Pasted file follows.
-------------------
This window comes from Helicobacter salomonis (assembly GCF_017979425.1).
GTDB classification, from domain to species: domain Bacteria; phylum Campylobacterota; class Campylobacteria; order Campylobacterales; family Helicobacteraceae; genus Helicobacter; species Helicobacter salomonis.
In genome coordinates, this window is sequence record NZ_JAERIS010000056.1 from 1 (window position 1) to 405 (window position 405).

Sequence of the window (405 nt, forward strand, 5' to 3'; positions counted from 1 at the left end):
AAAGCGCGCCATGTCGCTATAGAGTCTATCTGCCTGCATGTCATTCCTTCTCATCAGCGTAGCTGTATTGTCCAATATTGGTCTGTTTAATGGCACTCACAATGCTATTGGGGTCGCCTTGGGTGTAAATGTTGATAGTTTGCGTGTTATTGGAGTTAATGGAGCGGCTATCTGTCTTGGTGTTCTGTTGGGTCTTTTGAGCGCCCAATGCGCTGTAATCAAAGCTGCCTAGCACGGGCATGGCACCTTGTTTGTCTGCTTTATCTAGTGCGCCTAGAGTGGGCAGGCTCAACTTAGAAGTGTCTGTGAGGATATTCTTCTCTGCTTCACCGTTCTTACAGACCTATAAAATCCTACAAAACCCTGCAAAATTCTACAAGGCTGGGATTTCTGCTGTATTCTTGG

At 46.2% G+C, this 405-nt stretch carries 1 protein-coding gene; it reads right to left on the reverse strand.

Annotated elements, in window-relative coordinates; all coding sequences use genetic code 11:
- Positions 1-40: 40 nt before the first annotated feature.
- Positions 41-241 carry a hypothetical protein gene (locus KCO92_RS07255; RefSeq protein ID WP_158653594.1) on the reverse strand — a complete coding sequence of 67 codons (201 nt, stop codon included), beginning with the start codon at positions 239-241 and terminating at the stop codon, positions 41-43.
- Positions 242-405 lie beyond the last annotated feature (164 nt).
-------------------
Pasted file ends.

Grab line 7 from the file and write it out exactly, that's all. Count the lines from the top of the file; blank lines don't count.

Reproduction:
Annotated elements, in window-relative coordinates; all coding sequences use genetic code 11: